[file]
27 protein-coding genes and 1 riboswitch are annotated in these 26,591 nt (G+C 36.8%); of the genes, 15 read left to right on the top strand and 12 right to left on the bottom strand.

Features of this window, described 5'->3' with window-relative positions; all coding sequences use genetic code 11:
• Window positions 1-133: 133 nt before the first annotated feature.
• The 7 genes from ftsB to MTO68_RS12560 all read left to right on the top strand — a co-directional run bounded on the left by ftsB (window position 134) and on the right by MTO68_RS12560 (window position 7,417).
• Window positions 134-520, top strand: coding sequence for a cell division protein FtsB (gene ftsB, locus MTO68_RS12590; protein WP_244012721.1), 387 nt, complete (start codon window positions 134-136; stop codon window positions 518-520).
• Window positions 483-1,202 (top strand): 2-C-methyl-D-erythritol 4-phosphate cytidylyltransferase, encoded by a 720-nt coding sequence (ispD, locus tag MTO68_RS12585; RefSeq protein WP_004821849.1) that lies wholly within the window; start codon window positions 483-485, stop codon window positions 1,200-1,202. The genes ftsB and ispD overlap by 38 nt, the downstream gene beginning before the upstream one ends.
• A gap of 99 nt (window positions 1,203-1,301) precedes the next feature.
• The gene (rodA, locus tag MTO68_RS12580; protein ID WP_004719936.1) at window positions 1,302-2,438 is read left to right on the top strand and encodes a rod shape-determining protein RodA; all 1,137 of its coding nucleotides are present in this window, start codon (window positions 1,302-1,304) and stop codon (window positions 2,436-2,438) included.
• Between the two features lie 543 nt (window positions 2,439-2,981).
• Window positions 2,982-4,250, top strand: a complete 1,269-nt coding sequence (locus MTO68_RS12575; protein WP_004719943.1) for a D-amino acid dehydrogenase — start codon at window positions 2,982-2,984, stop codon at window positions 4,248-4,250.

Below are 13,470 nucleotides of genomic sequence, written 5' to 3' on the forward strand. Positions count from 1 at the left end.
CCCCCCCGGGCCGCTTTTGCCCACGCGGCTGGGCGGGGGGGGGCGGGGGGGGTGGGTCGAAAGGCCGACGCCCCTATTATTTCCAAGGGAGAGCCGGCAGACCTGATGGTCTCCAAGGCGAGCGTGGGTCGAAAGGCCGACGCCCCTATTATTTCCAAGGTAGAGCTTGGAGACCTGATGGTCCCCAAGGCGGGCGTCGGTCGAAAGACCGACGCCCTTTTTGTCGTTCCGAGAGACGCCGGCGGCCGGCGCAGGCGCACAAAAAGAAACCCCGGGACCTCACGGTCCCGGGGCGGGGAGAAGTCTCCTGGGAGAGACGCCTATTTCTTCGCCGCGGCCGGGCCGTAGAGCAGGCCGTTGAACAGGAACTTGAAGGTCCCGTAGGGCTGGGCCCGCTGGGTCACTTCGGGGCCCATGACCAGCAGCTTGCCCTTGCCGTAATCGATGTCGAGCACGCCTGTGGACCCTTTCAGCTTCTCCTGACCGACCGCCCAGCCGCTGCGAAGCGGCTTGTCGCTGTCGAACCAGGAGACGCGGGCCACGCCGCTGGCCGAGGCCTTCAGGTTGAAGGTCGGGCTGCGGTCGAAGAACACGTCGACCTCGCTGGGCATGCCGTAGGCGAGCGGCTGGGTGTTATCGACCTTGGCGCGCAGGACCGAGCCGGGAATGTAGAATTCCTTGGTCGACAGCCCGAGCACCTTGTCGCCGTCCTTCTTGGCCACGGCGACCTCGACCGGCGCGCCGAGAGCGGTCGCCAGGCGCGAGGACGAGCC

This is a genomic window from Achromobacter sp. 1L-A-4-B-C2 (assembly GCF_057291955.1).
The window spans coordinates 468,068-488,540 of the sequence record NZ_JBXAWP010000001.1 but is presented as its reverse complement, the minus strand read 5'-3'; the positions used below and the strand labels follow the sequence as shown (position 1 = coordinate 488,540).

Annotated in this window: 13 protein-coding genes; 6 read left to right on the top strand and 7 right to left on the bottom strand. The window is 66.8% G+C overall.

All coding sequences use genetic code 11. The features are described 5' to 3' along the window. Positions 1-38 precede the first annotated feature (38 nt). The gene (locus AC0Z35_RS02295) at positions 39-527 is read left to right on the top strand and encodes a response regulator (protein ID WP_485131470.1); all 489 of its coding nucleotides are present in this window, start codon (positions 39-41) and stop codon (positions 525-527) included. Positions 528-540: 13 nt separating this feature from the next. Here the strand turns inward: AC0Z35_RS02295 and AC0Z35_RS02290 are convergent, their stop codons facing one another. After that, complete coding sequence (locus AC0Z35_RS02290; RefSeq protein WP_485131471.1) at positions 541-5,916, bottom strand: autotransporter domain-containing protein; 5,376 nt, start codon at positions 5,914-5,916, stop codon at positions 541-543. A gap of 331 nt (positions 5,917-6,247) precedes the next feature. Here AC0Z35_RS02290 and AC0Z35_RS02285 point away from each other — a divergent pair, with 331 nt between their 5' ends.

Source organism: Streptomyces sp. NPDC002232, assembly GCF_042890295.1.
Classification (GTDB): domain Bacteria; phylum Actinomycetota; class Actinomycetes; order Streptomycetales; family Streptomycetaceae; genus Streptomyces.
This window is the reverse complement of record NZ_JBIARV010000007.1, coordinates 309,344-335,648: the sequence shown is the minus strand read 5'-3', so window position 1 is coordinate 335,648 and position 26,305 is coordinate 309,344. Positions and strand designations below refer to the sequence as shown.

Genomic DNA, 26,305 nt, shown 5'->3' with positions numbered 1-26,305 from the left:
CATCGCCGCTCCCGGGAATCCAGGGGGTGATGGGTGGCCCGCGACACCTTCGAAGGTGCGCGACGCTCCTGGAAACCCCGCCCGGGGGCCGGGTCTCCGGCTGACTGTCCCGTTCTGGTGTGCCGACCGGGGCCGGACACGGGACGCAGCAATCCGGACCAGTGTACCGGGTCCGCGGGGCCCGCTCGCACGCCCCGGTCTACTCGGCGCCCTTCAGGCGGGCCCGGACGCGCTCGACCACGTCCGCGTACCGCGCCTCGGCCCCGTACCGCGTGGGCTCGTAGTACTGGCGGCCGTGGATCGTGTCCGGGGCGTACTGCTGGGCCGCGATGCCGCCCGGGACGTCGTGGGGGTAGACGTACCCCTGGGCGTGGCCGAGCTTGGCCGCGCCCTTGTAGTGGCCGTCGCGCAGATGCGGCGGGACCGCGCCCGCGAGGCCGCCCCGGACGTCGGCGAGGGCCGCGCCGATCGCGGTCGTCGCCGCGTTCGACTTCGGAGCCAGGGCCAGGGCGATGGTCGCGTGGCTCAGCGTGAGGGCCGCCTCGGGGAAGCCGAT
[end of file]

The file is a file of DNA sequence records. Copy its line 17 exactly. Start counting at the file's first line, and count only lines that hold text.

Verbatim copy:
Source organism: Streptomyces sp. NPDC002232, assembly GCF_042890295.1.